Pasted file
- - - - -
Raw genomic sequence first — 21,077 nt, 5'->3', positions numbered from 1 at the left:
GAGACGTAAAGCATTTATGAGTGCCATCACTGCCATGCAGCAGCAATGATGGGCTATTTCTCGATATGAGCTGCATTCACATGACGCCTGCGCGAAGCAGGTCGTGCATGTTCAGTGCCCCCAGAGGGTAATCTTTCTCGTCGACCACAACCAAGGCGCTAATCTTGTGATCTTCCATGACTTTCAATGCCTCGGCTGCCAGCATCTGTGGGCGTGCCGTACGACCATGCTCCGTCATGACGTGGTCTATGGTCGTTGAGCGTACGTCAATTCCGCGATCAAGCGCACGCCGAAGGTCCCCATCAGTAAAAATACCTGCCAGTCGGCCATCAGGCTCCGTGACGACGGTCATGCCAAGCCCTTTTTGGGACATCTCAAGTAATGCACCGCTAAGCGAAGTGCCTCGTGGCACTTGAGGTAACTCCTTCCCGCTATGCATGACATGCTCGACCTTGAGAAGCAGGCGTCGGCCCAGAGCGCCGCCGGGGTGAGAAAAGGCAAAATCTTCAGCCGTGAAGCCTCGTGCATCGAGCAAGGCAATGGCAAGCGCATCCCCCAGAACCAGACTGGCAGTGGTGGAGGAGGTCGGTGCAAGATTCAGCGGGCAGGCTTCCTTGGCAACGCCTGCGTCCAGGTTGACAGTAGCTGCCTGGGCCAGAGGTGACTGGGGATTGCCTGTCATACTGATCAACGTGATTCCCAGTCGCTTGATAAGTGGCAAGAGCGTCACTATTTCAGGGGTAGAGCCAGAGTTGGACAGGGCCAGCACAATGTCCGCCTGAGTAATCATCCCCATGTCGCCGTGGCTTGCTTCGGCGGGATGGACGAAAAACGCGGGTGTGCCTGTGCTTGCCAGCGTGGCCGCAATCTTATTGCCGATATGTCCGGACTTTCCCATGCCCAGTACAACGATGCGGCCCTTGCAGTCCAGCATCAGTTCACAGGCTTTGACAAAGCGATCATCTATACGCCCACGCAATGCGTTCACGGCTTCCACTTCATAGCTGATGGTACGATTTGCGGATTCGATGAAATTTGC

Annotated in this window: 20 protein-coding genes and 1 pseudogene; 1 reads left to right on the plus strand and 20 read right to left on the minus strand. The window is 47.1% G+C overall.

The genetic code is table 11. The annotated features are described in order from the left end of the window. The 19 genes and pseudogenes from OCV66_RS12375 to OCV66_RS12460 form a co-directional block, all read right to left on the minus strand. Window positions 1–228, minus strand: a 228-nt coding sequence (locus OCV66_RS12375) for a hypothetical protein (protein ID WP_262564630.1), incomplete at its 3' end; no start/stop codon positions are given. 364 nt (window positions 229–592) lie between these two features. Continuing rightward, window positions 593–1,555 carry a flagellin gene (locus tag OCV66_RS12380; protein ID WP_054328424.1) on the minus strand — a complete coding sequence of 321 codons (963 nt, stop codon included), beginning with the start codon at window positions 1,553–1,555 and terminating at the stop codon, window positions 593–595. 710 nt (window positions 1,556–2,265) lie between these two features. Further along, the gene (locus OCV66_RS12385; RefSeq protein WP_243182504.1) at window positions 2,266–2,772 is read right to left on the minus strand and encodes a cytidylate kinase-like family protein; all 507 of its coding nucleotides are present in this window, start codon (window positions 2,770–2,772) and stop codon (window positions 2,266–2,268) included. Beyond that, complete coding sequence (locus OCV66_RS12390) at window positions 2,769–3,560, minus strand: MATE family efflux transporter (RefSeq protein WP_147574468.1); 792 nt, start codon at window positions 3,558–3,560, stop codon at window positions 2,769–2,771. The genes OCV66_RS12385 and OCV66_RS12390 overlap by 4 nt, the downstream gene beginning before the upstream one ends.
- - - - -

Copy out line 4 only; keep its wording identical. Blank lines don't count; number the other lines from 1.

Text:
The genetic code is table 11. The annotated features are described in order from the left end of the window. The 19 genes and pseudogenes from OCV66_RS12375 to OCV66_RS12460 form a co-directional block, all read right to left on the minus strand. Window positions 1–228, minus strand: a 228-nt coding sequence (locus OCV66_RS12375) for a hypothetical protein (protein ID WP_262564630.1), incomplete at its 3' end; no start/stop codon positions are given. 364 nt (window positions 229–592) lie between these two features. Continuing rightward, window positions 593–1,555 carry a flagellin gene (locus tag OCV66_RS12380; protein ID WP_054328424.1) on the minus strand — a complete coding sequence of 321 codons (963 nt, stop codon included), beginning with the start codon at window positions 1,553–1,555 and terminating at the stop codon, window positions 593–595. 710 nt (window positions 1,556–2,265) lie between these two features. Further along, the gene (locus OCV66_RS12385; RefSeq protein WP_243182504.1) at window positions 2,266–2,772 is read right to left on the minus strand and encodes a cytidylate kinase-like family protein; all 507 of its coding nucleotides are present in this window, start codon (window positions 2,770–2,772) and stop codon (window positions 2,266–2,268) included. Beyond that, complete coding sequence (locus OCV66_RS12390) at window positions 2,769–3,560, minus strand: MATE family efflux transporter (RefSeq protein WP_147574468.1); 792 nt, start codon at window positions 3,558–3,560, stop codon at window positions 2,769–2,771. The genes OCV66_RS12385 and OCV66_RS12390 overlap by 4 nt, the downstream gene beginning before the upstream one ends.